After portraying these stone-throwing incidents as a response to “the signing of agreements detrimental to the residents of Hebron or the circulation of a poster depicting Mohammed as a pig writing the Quran,” Kern writes:
Still more painful [than stone throwing] was the lethal violence Palestinian militants committed—especially against Israeli civilians. After the team rode the No. 18 bus in 1996, no more incidents of “predictable” terrorism occurred. The best the team could do was to publicly condemn the violence, but such condemnations seemed paltry. Sometimes the best answer team members could give for how they prevented violence against Israelis was that by diminishing the systemic brutal violence against Palestinians, they were diminishing the rage that led suicidal young men to turn themselves into human explosives.
CPTer condemnations about Palestinian terror attacks “seem paltry” because they are. During its time in the West Bank, the CPT has issued scores of press releases that drawing attention to the misdeeds of Israeli soldiers and settlers but very few that address the violence perpetrated by Hamas or Palestinian Islamic Jihad.
CPTers justify this one-sided and partisan activism by asserting that there is an imbalance of power between the Israelis and Palestinians, with Israelis equipped with tanks and airplanes and with the Palestinians limited to stones, rocket launchers and suicide bombers. But if CPT activists were serious about confronting power imbalances, they would take note that Israeli Jews comprise a very small percentage of the overall population in the Middle East, and that the overall military spending by Arab and Muslim countries in the region dwarfs that of Israel. Yes, to be sure, Egypt and Jordan have signed peace treaties with Israel, but non-state actors have maintained the fight against Israel in spite of these treaties.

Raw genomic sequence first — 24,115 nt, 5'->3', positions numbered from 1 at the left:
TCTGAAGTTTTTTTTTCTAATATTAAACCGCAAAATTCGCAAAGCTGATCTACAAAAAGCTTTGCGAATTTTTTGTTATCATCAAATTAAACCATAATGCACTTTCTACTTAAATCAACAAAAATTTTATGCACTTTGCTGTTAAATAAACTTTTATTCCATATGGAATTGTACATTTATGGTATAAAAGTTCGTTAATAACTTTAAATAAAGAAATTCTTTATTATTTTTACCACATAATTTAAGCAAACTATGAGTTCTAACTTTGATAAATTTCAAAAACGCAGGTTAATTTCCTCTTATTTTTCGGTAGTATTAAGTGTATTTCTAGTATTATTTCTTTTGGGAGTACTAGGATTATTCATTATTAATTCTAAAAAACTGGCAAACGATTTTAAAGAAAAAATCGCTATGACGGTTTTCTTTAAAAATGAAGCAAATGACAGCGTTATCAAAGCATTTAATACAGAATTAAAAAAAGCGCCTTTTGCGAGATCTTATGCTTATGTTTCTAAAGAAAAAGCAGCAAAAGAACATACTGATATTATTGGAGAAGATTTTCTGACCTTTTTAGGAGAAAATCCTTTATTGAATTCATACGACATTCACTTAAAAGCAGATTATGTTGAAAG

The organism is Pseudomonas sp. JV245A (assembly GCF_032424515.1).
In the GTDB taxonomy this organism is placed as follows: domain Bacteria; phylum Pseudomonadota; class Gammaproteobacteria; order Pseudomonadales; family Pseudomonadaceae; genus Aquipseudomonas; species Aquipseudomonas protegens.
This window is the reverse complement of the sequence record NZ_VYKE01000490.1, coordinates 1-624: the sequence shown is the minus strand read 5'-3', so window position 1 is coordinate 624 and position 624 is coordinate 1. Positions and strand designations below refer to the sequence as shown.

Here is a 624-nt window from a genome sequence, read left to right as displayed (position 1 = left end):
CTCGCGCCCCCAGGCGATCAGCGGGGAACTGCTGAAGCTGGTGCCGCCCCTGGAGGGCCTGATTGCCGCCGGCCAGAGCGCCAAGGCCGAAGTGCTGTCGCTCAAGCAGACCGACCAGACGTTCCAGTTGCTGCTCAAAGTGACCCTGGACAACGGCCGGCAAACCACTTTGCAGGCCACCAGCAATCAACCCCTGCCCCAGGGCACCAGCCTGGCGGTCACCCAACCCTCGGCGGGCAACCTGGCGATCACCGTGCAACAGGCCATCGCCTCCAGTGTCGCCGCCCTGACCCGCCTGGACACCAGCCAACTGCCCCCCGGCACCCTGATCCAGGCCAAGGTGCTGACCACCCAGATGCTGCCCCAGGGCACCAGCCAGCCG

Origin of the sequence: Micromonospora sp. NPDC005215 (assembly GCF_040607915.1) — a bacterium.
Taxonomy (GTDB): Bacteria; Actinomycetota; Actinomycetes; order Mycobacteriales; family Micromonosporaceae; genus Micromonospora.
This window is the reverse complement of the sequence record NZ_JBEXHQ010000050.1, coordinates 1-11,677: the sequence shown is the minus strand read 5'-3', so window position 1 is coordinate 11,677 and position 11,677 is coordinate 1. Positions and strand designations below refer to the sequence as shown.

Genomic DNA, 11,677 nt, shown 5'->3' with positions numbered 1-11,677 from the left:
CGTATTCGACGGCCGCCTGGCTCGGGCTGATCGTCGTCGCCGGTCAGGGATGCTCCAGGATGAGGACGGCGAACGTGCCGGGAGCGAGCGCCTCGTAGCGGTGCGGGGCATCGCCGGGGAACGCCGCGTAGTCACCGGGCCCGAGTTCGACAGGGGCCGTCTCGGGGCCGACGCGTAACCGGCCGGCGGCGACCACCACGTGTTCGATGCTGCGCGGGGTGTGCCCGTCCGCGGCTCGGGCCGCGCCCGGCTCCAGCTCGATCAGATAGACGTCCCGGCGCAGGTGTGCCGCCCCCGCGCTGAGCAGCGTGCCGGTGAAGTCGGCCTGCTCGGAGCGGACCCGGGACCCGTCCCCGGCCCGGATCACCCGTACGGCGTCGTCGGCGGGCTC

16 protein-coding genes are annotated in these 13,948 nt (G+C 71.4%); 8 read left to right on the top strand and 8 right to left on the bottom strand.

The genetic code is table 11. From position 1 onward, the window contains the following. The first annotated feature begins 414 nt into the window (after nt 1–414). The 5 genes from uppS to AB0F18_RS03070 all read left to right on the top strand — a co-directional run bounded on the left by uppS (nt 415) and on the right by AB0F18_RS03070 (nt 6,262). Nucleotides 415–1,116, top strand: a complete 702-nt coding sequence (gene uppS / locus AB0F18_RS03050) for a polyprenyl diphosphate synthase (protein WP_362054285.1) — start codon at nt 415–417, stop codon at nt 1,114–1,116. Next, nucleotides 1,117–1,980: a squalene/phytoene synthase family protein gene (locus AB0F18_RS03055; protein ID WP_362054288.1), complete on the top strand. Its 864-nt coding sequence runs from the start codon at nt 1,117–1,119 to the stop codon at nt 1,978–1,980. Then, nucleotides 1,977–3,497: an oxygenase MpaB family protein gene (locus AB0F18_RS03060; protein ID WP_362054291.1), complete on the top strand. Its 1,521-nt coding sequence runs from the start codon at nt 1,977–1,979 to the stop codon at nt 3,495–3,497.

And as powerful as Israel appears to be when compared to the Palestinians, it still lacks the power necessary to change Palestinian behavior, which resides in the hands of Palestinian leaders. CPTers purport to have the moral authority to confront violence of the Arab-Israeli conflict, but sadly, the only people they confront, or “get in the way” of in any meaningful way is Israelis.
Given this bias, which is manifested in numerous books and articles – most of them written by CPT activists themselves – it is unreasonable to expect McNeill to write anything other than what she did – a one-sided, biased and self-serving commentary that demonizes Israel and downplays the motive and impact of Arab and Muslim hostility toward Jews in the Middle East.
If such an essay qualifies as a contribution to the intellectual life of Ithaca college, the school has a problem that goes much deeper than its alumni magazine.
Dry Bones Draws On War Crimes 'Testimonies'
March 29, 2009
NY Times Backpedals on Gaza Atrocities Story
The New York Times has now run a follow-up article on the Gaza atrocities reports that, while far from perfect, corrects and rebuts many of the false charges that spread from Ha'aretz to news outlets around the world.